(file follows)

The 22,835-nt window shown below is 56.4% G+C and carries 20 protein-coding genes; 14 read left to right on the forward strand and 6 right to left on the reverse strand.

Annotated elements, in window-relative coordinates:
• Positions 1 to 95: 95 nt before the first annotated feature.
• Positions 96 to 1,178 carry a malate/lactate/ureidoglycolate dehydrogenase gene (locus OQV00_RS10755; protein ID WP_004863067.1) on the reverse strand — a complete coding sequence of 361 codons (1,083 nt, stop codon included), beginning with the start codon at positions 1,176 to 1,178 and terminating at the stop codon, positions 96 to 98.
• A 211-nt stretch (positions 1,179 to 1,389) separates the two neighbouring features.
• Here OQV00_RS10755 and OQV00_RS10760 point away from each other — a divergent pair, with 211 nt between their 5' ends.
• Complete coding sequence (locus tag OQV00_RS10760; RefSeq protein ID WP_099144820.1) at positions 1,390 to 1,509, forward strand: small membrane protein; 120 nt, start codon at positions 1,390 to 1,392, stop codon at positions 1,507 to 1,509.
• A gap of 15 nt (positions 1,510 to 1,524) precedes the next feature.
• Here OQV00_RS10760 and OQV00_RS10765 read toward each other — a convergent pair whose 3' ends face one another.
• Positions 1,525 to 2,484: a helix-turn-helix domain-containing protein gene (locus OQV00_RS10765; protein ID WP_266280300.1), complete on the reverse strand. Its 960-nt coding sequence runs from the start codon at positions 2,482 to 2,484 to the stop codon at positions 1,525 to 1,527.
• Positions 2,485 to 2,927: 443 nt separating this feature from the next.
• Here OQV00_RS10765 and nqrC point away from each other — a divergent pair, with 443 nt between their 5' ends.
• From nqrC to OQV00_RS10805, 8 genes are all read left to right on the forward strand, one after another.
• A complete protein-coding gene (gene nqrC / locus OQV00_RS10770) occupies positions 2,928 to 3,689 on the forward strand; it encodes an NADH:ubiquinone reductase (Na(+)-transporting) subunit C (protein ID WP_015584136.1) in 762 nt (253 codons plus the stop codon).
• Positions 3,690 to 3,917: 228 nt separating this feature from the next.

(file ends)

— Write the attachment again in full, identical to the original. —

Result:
The 22,835-nt window shown below is 56.4% G+C and carries 20 protein-coding genes; 14 read left to right on the forward strand and 6 right to left on the reverse strand.

Annotated elements, in window-relative coordinates:
• Positions 1 to 95: 95 nt before the first annotated feature.
• Positions 96 to 1,178 carry a malate/lactate/ureidoglycolate dehydrogenase gene (locus OQV00_RS10755; protein ID WP_004863067.1) on the reverse strand — a complete coding sequence of 361 codons (1,083 nt, stop codon included), beginning with the start codon at positions 1,176 to 1,178 and terminating at the stop codon, positions 96 to 98.
• A 211-nt stretch (positions 1,179 to 1,389) separates the two neighbouring features.
• Here OQV00_RS10755 and OQV00_RS10760 point away from each other — a divergent pair, with 211 nt between their 5' ends.
• Complete coding sequence (locus tag OQV00_RS10760; RefSeq protein ID WP_099144820.1) at positions 1,390 to 1,509, forward strand: small membrane protein; 120 nt, start codon at positions 1,390 to 1,392, stop codon at positions 1,507 to 1,509.
• A gap of 15 nt (positions 1,510 to 1,524) precedes the next feature.
• Here OQV00_RS10760 and OQV00_RS10765 read toward each other — a convergent pair whose 3' ends face one another.
• Positions 1,525 to 2,484: a helix-turn-helix domain-containing protein gene (locus OQV00_RS10765; protein ID WP_266280300.1), complete on the reverse strand. Its 960-nt coding sequence runs from the start codon at positions 2,482 to 2,484 to the stop codon at positions 1,525 to 1,527.
• Positions 2,485 to 2,927: 443 nt separating this feature from the next.
• Here OQV00_RS10765 and nqrC point away from each other — a divergent pair, with 443 nt between their 5' ends.
• From nqrC to OQV00_RS10805, 8 genes are all read left to right on the forward strand, one after another.
• A complete protein-coding gene (gene nqrC / locus OQV00_RS10770) occupies positions 2,928 to 3,689 on the forward strand; it encodes an NADH:ubiquinone reductase (Na(+)-transporting) subunit C (protein ID WP_015584136.1) in 762 nt (253 codons plus the stop codon).
• Positions 3,690 to 3,917: 228 nt separating this feature from the next.